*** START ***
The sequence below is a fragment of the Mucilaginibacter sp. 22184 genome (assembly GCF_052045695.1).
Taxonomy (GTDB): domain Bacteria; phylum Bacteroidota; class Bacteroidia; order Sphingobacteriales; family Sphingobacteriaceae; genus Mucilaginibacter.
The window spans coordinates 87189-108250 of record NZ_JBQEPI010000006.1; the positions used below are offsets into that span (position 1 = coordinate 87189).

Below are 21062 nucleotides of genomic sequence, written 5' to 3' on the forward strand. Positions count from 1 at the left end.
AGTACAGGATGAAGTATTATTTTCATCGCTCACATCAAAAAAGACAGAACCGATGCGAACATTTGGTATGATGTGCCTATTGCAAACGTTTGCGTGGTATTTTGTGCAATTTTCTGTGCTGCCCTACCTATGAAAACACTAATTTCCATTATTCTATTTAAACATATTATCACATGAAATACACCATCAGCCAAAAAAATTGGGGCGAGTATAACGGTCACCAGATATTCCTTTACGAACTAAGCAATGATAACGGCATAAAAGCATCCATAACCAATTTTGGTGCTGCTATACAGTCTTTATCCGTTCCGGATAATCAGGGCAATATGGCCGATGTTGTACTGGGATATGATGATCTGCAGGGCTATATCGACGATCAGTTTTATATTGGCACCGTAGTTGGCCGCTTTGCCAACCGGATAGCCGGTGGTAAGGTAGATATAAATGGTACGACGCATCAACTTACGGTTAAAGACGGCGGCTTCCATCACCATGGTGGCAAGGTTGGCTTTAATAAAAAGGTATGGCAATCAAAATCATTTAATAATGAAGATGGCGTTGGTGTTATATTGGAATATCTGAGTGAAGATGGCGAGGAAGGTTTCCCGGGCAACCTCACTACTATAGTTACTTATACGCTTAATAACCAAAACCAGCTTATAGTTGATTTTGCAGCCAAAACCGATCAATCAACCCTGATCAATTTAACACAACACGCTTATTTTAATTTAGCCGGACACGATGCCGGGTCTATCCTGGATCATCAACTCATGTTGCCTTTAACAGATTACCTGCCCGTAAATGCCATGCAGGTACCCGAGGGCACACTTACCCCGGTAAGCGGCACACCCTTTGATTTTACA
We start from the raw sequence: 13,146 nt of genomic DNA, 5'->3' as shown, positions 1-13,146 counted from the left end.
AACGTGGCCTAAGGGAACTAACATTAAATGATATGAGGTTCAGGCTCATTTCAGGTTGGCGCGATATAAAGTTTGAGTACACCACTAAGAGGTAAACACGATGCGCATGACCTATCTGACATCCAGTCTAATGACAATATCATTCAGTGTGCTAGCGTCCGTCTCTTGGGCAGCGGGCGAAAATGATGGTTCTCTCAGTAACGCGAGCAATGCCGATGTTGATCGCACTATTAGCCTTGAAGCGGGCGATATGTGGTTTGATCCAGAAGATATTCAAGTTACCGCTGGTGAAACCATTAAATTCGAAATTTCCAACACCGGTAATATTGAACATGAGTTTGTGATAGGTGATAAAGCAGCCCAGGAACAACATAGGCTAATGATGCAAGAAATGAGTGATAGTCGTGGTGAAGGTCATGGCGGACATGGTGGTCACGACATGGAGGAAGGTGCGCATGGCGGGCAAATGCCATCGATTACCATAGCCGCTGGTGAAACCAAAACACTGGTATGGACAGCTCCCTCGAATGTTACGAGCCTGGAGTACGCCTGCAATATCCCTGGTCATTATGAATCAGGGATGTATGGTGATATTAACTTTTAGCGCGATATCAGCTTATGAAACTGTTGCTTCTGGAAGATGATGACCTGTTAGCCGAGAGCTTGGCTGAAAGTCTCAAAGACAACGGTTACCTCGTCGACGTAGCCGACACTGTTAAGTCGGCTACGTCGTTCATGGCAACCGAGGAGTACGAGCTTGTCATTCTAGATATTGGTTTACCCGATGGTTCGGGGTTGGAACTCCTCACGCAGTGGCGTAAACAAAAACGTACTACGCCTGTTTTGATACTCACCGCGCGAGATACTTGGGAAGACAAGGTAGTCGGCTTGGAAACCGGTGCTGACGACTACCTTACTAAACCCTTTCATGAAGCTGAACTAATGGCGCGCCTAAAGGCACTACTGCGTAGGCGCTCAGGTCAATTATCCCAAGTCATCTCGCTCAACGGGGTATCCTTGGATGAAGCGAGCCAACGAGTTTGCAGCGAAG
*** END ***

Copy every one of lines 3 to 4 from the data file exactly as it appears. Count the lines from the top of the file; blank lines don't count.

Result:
The window spans coordinates 87189-108250 of record NZ_JBQEPI010000006.1; the positions used below are offsets into that span (position 1 = coordinate 87189).

Below are 21062 nucleotides of genomic sequence, written 5' to 3' on the forward strand. Positions count from 1 at the left end.